Is the percentage low-density lipoprotein cholesterol (LDL-C) lowering with different pharmacotherapies attenuated in patients starting with lower baseline LDL-C levels?
In this study of 39 714 patients from 3 randomized clinical trials, there was a higher percentage reduction in LDL-C with evolocumab in patients with lower baseline LDL-C levels, a more modest difference for simvastatin, and no clinically important difference with ezetimibe.
These data are encouraging for the use of intensive LDL-C–lowering therapies even in patients starting with relatively low LDL-C levels.
Low-density lipoprotein cholesterol (LDL-C) is an important modifiable risk factor for atherosclerotic cardiovascular disease. It is unclear whether the percentage LDL-C lowering with pharmacotherapies differs on the basis of baseline LDL-C levels.
To evaluate the association between baseline LDL-C levels and the percentage LDL-C reduction with a statin, ezetimibe, and a PCSK9 inhibitor.
Design, Setting, and Participants
This secondary exploratory study analyzed data from 3 randomized placebo-controlled clinical trials (Aggrastat to Zocor–Thrombolysis in Myocardial Infarction 21 [A to Z–TIMI 21], Improved Reduction of Outcomes: Vytorin Efficacy International Trial [IMPROVE-IT], and Further Cardiovascular Outcomes Research With PCSK9 Inhibition in Subjects With Elevated Risk [FOURIER]) of lipid-lowering therapies (statin, ezetimibe, and a PCSK9 inhibitor) and included participants with atherosclerotic cardiovascular disease. Analyses took place form April to October 2020.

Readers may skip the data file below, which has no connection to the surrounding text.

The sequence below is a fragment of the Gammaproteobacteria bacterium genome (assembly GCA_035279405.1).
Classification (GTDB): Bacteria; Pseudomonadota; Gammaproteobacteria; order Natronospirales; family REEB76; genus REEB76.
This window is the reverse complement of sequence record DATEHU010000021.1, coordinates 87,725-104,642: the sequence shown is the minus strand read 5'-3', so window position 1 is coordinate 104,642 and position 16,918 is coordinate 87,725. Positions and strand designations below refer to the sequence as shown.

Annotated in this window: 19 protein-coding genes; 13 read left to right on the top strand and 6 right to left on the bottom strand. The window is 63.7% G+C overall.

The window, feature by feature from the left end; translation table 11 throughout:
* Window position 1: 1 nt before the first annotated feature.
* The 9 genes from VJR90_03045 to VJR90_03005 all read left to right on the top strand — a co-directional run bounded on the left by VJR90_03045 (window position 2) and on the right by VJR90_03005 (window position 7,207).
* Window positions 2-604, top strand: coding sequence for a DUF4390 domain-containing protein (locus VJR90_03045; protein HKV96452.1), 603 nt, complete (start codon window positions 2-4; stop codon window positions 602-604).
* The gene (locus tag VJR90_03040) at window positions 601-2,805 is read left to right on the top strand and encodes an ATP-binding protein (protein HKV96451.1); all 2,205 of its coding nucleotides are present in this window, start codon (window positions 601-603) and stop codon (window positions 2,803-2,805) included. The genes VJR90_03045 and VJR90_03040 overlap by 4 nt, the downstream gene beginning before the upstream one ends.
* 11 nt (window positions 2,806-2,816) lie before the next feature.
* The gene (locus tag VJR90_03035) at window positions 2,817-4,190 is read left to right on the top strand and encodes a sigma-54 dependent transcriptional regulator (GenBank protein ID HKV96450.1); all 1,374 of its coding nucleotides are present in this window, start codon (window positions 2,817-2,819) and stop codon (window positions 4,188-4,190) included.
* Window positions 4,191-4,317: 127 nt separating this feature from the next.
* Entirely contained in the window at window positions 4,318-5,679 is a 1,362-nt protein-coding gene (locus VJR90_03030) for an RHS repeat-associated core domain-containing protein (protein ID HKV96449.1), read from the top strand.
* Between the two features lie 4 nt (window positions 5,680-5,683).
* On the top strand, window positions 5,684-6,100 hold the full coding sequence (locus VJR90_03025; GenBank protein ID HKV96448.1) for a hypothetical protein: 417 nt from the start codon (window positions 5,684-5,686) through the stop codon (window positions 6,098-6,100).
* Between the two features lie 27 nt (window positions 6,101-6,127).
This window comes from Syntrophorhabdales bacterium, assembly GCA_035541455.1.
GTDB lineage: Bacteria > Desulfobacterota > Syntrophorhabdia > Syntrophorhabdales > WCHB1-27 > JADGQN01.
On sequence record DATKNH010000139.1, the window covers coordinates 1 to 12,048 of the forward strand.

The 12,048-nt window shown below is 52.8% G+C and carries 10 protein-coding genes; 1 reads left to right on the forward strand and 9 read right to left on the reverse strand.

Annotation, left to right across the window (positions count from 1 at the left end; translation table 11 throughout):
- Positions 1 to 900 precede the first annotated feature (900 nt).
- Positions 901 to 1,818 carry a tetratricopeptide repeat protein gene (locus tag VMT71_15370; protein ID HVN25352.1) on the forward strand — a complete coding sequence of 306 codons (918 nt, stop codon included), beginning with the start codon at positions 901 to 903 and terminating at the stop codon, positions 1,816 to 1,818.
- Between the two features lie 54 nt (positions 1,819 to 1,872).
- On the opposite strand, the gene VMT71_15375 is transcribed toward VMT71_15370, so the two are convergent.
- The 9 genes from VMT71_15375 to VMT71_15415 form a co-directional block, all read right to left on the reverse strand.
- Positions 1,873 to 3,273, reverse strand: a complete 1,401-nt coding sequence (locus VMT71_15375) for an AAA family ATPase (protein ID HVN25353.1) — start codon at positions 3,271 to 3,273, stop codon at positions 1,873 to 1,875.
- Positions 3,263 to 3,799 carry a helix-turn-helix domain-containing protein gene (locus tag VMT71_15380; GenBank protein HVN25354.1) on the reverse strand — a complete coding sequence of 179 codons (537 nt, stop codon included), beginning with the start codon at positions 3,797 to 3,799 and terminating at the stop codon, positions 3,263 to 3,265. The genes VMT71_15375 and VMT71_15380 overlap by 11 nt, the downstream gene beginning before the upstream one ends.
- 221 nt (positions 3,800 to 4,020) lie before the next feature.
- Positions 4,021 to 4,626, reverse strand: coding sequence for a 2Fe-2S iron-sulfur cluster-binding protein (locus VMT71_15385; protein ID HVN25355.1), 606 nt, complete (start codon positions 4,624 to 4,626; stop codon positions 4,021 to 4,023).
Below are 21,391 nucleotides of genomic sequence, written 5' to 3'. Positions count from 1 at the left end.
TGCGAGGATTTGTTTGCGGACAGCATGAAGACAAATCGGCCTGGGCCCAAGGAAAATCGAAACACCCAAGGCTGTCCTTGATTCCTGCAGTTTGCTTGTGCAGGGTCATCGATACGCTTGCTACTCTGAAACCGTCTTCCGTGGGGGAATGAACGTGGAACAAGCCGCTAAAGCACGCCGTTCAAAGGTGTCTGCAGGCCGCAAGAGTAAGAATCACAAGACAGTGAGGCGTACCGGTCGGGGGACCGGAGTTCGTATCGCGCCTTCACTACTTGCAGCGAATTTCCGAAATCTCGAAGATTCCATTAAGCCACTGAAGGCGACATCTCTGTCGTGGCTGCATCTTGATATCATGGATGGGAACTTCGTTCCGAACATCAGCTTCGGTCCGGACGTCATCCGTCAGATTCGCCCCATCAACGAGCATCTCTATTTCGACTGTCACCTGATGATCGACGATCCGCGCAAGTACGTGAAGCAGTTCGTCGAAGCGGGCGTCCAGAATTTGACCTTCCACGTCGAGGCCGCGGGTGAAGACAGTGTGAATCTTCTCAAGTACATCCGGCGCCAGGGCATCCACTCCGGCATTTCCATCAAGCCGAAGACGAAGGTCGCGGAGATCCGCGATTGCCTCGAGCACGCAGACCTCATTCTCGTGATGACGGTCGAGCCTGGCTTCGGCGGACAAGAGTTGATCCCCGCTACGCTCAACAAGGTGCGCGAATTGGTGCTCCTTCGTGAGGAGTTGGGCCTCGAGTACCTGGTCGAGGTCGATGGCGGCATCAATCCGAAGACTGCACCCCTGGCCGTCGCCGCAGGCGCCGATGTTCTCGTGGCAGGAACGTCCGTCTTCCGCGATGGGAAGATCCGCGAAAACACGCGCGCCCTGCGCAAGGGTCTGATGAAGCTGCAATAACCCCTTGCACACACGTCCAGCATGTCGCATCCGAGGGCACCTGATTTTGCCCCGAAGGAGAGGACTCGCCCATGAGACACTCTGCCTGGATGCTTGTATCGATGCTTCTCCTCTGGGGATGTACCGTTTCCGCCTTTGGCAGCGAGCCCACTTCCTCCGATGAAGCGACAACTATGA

In A to Z–TIMI 21, 1:1 randomization to simvastatin, 40 mg, daily for 30 days followed by 80 mg daily thereafter vs placebo for 4 months followed by simvastatin, 20 mg, daily thereafter. In IMPROVE-IT, 1:1 randomization to ezetimibe, 10 mg, daily plus simvastatin, 40 mg, daily vs placebo plus simvastatin, 40 mg, daily. In FOURIER, 1:1 randomization to evolocumab, 140 mg, every 2 weeks or 420 mg monthly vs matching placebo.
Main Outcomes and Measures
The percentage LDL-C reduction at either 1 month (A to Z–TIMI 21, IMPROVE-IT) or 3 months (FOURIER) as a function of baseline LDL-C level. Data were modeled using a generalized linear regression model.
A total of 3187 patients from A to Z–TIMI 21, 10 680 patients from IMPROVE-IT, and 25 847 patients from FOURIER were analyzed. There was a higher percentage reduction in LDL-C levels with evolocumab in patients with lower baseline LDL-C levels, ranging from 59.4% (95% CI, 59.1%-59.8%) in patients with a baseline LDL-C level of 130 mg/dL to 66.1% (95% CI, 65.6%-66.6%) in patients with a baseline LDL-C level of 70 mg/dL (P < .001). In contrast, across the same range of baseline LDL-C level, there was a more modest difference for simvastatin (44.6% [95% CI, 43.9%-45.2%] vs 47.8% [95% CI, 46.4%-49.2%]; P < .001) and minimal difference with ezetimibe (25.0% [95% CI, 23.3%-26.6%] vs 26.2% [95% CI, 24.2%-28.1%]; P = .007).
Conclusions and Relevance
The percentage LDL-C reduction with statins, ezetimibe, and PCSK9 inhibition is not attenuated in patients starting with lower baseline LDL-C levels and is 6.6% greater for PCSK9 inhibition. These data are encouraging for the use of intensive LDL-C–lowering therapy even for patients with lower LDL-C levels.
Marcusa DP, Giugliano RP, Park J, de Lemos JA, Cannon CP, Sabatine MS. Association of Baseline Low-Density Lipoprotein Cholesterol and Percentage Low-Density Lipoprotein Cholesterol Reduction With Statins, Ezetimibe, and PCSK9 Inhibition. JAMA Cardiol. Published online November 13, 2020. doi:10.1001/jamacardio.2020.6184
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